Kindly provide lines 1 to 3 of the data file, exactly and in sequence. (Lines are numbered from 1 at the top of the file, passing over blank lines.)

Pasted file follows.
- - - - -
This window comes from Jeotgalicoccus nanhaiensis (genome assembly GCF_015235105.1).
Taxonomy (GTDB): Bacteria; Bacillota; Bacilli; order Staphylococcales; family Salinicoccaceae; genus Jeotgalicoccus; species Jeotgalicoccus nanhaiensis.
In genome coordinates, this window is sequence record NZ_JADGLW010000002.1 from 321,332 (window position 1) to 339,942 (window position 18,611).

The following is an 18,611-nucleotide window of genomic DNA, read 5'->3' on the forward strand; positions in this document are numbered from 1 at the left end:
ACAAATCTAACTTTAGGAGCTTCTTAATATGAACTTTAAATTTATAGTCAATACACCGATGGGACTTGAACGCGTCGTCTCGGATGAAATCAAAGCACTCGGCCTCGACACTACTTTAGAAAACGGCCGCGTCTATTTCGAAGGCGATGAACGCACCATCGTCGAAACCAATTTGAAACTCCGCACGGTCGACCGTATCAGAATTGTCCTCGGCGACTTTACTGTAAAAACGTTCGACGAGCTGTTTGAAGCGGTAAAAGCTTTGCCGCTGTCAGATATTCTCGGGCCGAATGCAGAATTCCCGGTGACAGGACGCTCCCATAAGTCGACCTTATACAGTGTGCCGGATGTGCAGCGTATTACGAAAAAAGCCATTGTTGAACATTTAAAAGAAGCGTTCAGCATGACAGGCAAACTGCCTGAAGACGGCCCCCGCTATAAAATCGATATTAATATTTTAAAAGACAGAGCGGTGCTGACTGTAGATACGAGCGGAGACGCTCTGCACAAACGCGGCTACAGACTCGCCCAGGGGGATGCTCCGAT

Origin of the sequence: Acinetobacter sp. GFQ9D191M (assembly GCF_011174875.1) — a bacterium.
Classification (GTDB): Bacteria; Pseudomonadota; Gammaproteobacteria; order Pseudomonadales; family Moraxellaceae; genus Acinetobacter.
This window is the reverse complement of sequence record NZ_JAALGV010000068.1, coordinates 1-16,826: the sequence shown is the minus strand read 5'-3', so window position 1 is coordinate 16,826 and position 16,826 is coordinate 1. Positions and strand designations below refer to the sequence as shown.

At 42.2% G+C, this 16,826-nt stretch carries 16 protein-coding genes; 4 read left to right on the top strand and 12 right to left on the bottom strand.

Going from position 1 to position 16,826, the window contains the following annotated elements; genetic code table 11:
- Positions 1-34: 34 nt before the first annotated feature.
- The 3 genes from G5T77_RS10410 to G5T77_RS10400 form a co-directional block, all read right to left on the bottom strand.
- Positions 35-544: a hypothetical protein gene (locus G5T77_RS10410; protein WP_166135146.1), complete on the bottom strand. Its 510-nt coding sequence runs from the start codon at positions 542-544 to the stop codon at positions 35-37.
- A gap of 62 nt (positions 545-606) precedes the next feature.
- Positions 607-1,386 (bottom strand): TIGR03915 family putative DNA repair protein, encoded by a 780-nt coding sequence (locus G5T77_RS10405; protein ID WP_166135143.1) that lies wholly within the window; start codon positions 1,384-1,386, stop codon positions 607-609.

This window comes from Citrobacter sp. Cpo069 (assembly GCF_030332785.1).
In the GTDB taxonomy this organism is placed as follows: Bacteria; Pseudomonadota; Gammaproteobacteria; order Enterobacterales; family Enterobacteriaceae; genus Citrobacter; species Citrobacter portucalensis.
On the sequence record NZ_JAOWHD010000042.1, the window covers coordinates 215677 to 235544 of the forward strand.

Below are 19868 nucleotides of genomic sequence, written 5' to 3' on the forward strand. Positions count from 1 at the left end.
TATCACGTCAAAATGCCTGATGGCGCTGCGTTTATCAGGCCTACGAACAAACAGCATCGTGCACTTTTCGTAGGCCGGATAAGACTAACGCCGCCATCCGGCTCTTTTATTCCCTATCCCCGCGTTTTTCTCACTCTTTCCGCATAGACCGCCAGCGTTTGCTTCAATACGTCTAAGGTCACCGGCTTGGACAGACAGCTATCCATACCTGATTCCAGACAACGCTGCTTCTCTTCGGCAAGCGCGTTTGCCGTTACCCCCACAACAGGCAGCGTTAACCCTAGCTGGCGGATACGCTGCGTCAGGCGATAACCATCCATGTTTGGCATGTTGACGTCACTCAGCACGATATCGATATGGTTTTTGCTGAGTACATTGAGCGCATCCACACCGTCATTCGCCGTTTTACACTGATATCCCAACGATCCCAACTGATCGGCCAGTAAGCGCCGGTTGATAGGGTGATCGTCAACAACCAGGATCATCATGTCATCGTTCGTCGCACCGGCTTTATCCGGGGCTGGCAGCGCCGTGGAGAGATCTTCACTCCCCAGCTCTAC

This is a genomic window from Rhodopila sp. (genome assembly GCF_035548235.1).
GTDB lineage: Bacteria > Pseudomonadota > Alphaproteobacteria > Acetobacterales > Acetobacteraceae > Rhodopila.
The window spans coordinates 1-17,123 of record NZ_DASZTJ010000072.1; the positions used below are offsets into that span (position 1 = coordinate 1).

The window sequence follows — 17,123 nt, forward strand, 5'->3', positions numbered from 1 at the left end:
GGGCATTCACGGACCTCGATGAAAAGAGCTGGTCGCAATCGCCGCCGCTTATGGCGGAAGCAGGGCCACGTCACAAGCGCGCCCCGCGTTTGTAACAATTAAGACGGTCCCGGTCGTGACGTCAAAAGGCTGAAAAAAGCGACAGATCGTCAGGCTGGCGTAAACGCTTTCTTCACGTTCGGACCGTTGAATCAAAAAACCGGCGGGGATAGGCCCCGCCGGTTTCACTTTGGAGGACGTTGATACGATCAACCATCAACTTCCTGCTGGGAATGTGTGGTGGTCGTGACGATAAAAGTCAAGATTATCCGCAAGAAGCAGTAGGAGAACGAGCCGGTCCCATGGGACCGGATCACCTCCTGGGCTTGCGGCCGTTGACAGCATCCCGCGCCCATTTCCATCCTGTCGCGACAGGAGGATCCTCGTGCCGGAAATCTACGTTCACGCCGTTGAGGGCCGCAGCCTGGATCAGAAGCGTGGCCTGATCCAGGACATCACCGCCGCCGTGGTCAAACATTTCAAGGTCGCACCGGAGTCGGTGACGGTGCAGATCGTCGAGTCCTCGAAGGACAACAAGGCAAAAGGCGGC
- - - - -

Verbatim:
This window comes from Jeotgalicoccus nanhaiensis (genome assembly GCF_015235105.1).
Taxonomy (GTDB): Bacteria; Bacillota; Bacilli; order Staphylococcales; family Salinicoccaceae; genus Jeotgalicoccus; species Jeotgalicoccus nanhaiensis.
In genome coordinates, this window is sequence record NZ_JADGLW010000002.1 from 321,332 (window position 1) to 339,942 (window position 18,611).